The primary camera is joined by what Xiaomi calls a 'floating telephoto camera', which enables you to zoom in just over 3x with 'optical zoom' and a focus range from as close as 10cm to infinity. In short, you can zoom in close, without losing detail, and be able to focus on objects even when they're fairly close to the camera. You can zoom up to 70x digitally, but obviously, the detail falls off considerably by the time you reach the upper limits, but even up to about 10x or (at a push) 20x zoom, the images are still more than usable.
Xiaomi's zoom and some smart computational processing have also enabled a couple of features we've been delighted with too: Portrait Effects and Supermoon mode. The former of those lets you switch between four different portrait settings, each with a different focal length, colour effect, contrast and bokeh style. We loved using the black-and-white mode, which delivers a contrast-rich, sharp image with a natural background blur. The second 'Swirly Bokey' mode adds a heavier blur and a soft (but not too soft) image, which is great for pet photos. In fact, we took some of our favourite pictures of our cat with this camera.
As for Supermoon, that's on another planet to so many other smartphones. Not literally, the moon's not a planet after all. Still, with the mode chosen from the list of camera options, you can take a photo of the moon from 5x zoom to 60x zoom, and it will deliver an image that lowers the exposure, and - even at the extreme zoom levels - evens out the inevitable handshake and movement. The result is an image with craters, shadows and detail on full display. The further you zoom, the bigger the moon gets (obviously), and there is something of a detail fall-off the more zoom you use - but it's impressive nonetheless. To be able to shoot it completely handheld, with no tripod and no pro settings tweaking, is other-worldly.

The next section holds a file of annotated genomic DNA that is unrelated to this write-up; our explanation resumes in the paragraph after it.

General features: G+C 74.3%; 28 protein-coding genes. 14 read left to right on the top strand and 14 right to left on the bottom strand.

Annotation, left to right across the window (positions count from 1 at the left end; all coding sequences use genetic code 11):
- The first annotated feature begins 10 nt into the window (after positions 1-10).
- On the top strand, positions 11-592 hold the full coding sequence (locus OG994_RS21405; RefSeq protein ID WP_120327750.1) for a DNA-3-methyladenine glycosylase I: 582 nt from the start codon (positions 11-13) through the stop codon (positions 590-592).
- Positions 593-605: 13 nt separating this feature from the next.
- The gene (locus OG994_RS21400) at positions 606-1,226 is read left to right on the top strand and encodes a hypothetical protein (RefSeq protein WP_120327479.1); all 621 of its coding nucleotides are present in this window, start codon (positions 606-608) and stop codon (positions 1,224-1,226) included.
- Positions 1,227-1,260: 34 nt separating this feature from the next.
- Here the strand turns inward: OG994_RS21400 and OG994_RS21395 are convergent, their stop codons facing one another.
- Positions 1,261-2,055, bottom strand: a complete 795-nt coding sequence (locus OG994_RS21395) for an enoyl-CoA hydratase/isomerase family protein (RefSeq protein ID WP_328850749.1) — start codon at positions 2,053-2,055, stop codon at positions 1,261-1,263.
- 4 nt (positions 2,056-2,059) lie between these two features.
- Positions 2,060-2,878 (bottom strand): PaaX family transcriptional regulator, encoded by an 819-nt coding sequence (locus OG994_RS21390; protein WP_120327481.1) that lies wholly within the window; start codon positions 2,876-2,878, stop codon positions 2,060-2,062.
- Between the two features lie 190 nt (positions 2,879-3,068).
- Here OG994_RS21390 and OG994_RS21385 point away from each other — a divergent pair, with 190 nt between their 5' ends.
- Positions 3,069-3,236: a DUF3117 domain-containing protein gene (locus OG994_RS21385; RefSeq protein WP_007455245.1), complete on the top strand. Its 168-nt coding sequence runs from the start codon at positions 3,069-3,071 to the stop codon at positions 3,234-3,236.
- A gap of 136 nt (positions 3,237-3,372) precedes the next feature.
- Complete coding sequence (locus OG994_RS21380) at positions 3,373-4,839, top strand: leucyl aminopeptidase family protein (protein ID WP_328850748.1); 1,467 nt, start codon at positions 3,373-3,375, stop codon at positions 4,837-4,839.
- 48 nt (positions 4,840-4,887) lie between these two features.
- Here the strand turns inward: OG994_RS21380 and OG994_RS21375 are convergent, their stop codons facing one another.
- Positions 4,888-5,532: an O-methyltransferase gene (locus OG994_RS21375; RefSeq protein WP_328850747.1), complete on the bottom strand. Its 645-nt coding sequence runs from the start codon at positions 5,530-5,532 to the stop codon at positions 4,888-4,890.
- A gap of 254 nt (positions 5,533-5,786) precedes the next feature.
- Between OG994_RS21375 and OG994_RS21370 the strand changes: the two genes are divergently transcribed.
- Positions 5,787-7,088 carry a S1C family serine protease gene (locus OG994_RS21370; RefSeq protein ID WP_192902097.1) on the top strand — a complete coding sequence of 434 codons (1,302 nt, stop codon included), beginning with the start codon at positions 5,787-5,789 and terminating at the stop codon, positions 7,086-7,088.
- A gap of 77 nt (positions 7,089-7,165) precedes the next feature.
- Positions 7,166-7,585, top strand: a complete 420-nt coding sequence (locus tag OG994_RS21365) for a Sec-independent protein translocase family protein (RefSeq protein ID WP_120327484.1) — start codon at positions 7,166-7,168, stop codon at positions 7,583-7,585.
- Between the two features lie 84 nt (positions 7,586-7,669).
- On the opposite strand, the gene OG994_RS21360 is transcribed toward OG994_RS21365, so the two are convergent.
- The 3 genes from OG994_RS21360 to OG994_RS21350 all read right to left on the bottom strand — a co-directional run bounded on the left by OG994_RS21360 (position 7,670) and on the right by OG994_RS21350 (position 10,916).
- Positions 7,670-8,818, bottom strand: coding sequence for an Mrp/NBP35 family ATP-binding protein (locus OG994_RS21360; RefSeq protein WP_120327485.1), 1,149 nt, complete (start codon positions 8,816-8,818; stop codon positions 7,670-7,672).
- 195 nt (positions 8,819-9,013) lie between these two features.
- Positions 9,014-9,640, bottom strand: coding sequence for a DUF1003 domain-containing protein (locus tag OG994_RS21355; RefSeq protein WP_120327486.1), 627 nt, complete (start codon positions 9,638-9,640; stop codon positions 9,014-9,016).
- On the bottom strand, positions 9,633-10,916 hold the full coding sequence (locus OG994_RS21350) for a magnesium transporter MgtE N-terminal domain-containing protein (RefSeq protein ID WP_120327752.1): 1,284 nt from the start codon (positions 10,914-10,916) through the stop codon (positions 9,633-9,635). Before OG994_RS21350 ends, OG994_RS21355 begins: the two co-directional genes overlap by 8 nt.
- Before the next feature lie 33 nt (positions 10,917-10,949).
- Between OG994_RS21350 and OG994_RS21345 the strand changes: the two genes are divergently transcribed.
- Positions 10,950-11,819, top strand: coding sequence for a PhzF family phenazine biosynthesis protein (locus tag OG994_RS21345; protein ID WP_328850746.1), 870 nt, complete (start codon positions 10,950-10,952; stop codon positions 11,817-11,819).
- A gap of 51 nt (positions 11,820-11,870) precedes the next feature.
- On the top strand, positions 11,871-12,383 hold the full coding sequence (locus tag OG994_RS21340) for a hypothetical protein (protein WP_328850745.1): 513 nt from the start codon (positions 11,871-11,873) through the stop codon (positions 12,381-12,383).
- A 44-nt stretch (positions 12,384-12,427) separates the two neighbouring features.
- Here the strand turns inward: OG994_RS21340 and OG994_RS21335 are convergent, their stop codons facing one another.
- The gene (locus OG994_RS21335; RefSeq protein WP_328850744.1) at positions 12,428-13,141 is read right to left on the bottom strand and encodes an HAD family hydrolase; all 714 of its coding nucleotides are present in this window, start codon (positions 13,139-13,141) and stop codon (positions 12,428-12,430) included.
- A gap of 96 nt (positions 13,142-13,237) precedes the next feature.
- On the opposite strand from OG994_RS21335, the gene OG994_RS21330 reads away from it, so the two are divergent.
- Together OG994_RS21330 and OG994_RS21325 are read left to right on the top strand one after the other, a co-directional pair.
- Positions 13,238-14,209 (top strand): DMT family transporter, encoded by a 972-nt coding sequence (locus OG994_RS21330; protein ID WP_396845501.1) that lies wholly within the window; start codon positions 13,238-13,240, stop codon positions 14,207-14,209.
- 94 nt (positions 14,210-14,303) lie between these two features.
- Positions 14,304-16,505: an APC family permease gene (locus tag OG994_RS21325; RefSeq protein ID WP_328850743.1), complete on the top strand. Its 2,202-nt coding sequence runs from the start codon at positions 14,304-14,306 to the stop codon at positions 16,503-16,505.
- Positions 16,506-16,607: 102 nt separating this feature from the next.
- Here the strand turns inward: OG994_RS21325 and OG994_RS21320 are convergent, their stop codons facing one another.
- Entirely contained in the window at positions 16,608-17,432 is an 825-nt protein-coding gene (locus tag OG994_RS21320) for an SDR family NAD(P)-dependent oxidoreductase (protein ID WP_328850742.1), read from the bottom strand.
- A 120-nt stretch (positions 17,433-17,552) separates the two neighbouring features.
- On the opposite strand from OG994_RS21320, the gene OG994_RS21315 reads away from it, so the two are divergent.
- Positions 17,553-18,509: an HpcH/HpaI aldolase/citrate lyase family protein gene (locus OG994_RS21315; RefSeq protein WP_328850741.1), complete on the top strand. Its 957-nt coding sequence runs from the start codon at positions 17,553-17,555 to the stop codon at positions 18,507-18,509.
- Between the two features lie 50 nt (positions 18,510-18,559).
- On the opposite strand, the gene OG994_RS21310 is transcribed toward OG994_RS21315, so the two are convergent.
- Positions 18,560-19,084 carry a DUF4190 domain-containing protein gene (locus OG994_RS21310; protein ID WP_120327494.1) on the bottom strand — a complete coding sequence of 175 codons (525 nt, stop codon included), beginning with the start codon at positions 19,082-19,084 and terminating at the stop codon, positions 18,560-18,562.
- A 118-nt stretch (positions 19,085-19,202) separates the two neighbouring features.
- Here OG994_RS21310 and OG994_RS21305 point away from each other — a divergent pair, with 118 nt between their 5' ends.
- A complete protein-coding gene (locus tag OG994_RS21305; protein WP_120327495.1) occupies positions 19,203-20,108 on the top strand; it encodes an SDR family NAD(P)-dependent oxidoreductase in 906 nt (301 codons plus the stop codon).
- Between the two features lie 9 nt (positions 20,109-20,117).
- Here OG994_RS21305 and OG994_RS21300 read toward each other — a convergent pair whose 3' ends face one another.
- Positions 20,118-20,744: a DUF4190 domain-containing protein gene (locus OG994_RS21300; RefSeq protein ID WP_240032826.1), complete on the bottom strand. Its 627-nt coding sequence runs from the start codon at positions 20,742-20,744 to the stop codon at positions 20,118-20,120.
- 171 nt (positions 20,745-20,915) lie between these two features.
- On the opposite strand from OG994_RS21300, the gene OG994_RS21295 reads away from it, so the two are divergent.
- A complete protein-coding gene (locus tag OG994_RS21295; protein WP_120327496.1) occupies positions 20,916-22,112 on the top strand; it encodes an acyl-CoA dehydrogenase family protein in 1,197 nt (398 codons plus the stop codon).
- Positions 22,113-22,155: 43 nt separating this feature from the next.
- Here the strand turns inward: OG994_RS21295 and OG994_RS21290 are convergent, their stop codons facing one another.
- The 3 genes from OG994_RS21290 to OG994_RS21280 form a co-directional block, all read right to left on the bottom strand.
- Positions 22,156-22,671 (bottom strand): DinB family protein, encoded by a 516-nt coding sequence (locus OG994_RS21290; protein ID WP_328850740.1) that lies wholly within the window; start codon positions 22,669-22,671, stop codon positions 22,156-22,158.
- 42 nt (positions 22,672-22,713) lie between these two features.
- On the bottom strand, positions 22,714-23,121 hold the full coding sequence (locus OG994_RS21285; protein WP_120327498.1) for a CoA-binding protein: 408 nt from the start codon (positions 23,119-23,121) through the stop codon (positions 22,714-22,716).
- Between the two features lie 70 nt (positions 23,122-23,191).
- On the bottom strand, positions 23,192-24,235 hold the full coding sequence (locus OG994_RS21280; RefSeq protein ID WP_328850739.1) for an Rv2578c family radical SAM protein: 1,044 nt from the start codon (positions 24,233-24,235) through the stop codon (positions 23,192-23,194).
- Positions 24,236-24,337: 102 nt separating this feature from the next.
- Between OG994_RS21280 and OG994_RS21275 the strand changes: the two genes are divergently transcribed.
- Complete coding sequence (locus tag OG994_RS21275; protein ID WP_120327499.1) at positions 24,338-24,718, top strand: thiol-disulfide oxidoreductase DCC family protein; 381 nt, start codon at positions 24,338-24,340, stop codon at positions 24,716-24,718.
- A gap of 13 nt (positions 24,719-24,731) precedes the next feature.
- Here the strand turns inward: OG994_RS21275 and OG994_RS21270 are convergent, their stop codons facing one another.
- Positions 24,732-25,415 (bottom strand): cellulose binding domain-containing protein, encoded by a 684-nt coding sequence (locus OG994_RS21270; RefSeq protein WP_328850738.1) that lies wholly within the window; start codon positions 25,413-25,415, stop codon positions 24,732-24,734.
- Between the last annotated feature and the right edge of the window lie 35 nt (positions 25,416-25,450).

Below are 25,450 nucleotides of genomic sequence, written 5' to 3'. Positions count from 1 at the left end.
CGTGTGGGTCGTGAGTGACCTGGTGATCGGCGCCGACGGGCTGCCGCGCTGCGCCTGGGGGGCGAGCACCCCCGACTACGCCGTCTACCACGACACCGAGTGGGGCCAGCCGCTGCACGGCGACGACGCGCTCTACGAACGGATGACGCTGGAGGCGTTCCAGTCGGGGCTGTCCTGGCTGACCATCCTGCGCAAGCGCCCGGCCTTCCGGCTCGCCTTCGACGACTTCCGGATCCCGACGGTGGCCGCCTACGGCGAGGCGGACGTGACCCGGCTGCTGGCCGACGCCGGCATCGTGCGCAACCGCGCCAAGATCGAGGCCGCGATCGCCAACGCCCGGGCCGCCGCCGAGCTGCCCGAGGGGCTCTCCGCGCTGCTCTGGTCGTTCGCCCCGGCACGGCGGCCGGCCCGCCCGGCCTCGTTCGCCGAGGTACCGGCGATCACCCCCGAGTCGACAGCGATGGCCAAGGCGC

We mentioned that the primary camera is clearly the strongest camera of the three, but that's really only clearly visible when you move into extreme low-light situations. Night mode, for example, is a real struggle when you don't have a good amount of street/building lighting to work with. In the lowest light situations, the primary works really well, pulling in a lot of light from all parts of the image, whereas the primary and zoom lenses don't seem anywhere near as capable, sometimes leaving you with a shot that doesn't look like it's a night mode shot at all. On the plus side, you don't get lots of blur. The details you can see are generally sharp and in focus, with no motion blur.
As for video performance, you get lots of power here. The phone can film Dolby Vision content at 4K/60, giving you sharp, smooth content with deep contrast, wide colour support and bright peaks. If you're just after the highest resolution video, you can shoot at 8K, but you don't get Dolby Vision recording at that level.
Even the selfie camera performs well, although - as usual - not as strong as the rear cameras. It's always more convenient and easy to use your selfie cam to shoot yourself, but if you have a little time, it's well worth using the portrait lens effects to take photos of yourself or other people. There's a richness, detail and depth of field you just can't really get from the front camera, even in its portrait mode with the background blur. On that note, it's smart enough that it rarely misses on edge detection, so when you do use it, you're not left with unnatural-looking separation between the foreground subject and the background.
Xiaomi's latest Pro model is a fine device, combining fantastic performance with an exceptional camera, great battery life and a stunning display. In fact, we liked all of it so much we were happy to put up with our frustrations with the software in order to take advantage of its capabilities.
The price point isn't exactly cheap, and that's certainly something to consider with the Xiaomi 13 Pro. Our initial knee-jerk response was that it's too expensive, but when you look at the feature set, the hardware and the performance it offers, and realise it's going up against the Galaxy S23 Ultras and iPhone 14 Pro Max's of the world, you get a bit of a different perspective. Compared to Samsung and Apple's top dollar phones, it's not terribly priced at all.
For some, the MIUI hurdle will be too great, but if you're happy to sit and tame the phone, you're left with something of a diamond from Xiaomi which exceeded our expectations from the brand, and that sets the tone going forward. It's a truly wonderful device and one that delivers in buckets.